Micheal Martin has dismissed him as “no loss”, but when a name like Andrews jumps ship it raises eyebrows.
Chris Andrews said he wanted “to make a statement” as he tries to explain why he would guillotine a family tradition that dates back to the foundation of Fianna Fail and cross the divide to Sinn Fein.
His grandfather Todd Andrews was a leading figure in the early days of Fianna Fail.
His father Niall and uncle David were both well-known ministers and his first cousin Barry was Children's Minister until the party imploded at the last election.
For the record, Late Late Show host Ryan Tubridy is also a cousin.
“There’s no denying that it was a big decision, a tough decision. There were a lot of emotions around it,” Andrews says.
“But when you took away those emotions and look at it rationally it was the right one for me, I believe.”
The 49-year-old ex-Dublin East TD struggles to explain the background to the move.
“I had a couple of options. One of them was to do nothing and I’m not the type of person who does nothing.
“I could have gone independent and in many ways that would have been the easy option. If I'm talking about change and advocating change then I have to be |willing to make some change myself.
“Dublin 4 wouldn’t be associated with a bedrock of Sinn Fein support. It wasn't the easy option.”
There were no discussions with Gerry Adams – who Andrews admits to criticising on Twitter using a fake account – before or after he applied for party membership.
He says those tweets – which included mention of murdered mother-of-10 Jean McConville and the Northern Bank robbery – are now “water under the bridge”.
Pressed on what he expects to get from Sinn Fein, he insists that no deal has been done and he has not even been assured of a place on the Sinn Fein ticket for next year's city council elections.
“If I were just looking at political ambition, Sinn Fein in Dublin 4 would not be a starting point,” he says.
At the same time he outlines his priorities as the needs of community groups, small businesses and families who can't get flood insurance on their homes.
He is currently doing a three-year degree course in community development and Youth Affairs in Maynooth.
“So many people were left behind in the boom and now they are being left behind in this recession,” he says, almost as if he was canvassing, before attacking Fine Gael, Labour and Fianna Fail arguing there is a “cigarette paper difference” between them.
But what does his family, a Fianna Fail dynasty, really make of the move?
It has caused arguments and some have not been enthusiastic. However, he suggests that there is “no doubt” that his late grandfather would have supported him.
“It's like any family, there's a diversity of views and there's arguments and discussion. Some thought it was a great idea, some didn't think it was a great idea.”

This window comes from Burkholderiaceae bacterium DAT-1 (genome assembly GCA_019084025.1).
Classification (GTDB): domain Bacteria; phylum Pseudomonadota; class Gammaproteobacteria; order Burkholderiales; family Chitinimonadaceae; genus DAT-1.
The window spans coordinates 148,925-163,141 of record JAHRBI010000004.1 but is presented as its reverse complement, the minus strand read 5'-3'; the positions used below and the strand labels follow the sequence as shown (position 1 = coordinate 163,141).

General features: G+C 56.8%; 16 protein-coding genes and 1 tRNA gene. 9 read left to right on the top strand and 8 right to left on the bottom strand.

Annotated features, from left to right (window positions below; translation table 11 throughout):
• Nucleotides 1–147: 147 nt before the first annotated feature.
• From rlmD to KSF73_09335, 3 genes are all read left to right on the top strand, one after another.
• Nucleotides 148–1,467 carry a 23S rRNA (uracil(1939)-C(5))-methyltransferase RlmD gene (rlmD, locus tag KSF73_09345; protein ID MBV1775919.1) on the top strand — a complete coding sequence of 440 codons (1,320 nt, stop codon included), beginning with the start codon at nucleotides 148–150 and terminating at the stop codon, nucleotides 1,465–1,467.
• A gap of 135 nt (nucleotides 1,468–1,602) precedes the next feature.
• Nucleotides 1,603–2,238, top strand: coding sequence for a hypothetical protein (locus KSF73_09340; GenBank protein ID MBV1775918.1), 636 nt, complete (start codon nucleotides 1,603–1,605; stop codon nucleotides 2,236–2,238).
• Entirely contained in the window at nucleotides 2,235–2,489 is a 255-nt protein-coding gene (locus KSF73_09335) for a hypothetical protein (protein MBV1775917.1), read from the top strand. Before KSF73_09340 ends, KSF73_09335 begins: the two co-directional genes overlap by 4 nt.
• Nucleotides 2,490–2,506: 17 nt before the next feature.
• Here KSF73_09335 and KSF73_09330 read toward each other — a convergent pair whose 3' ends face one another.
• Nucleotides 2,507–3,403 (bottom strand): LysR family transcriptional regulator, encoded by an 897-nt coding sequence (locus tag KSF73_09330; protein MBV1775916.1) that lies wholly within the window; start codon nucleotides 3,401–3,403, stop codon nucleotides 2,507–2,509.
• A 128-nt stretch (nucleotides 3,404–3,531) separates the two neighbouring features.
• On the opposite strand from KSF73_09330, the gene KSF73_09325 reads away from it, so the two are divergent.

His grandfather “ate, drank and slept” politics and was an “extremely strong republican”.
“I'd like to think that he wouldn't be unhappy with my decision. I think he would have understood it.”
He adds that he's “positive” Todd Andrews would be “very disappointed with the direction Fianna Fail has taken and in particular, its support for the vested interests – big business, banks, etc, at the expense of the ordinary middle and working class communities which were traditionally Fianna Fail’s bedrock of |support”.
He denies that the Sinn Fein brand could “tarnish” the family reputation.
“I don't think you can be tarnished by being involved in politics. Being involved in politics is a good thing. It's unbelievably important.”
He claims that the support from many friends within Fianna Fail has been overwhelming – but Micheal |Martin is certainly not one of them.
“Micheal has his own agenda. He's a politician,” says Andrews in a very blatant swipe at the former minister.
“In Fianna Fail the current leadership wants change but only for the little people, not for themselves.”
Having topped the poll in 2007 ahead of Lucinda Creighton, Ruairi Quinn, John Gormley and Michael McDowell (who lost his seat) Andrews became an outspoken backbencher in the latter half of the Bertie Ahern/Brian Cowen government.
But he never found it in himself to vote against the party whip. He now describes voting for savage austerity as his “biggest regret”.
“I should have left before I did but in hindsight it's easier said than done and that emotional tie. It's hard to explain.”
He thinks before adding: “I put a lot into loyalty but there is also blind loyalty which is unhealthy.”
Although he remained a member of the party after the election, Andrews showed very little loyalty to Martin and was eventually outed as the creator of a phoney Twitter account used to criticise senior party figures.
“It was the wrong thing to do. I said then it was a mistake and there's not a whole lot more I can say on that.”
With an almost philosophical tone he concludes: “I'm far from perfect but I am willing to change. I've made mistakes. I'll continue to make mistakes. It's human nature.
“I'll learn from those mistakes. I should be a genius at this stage.”
By Kevin Doyle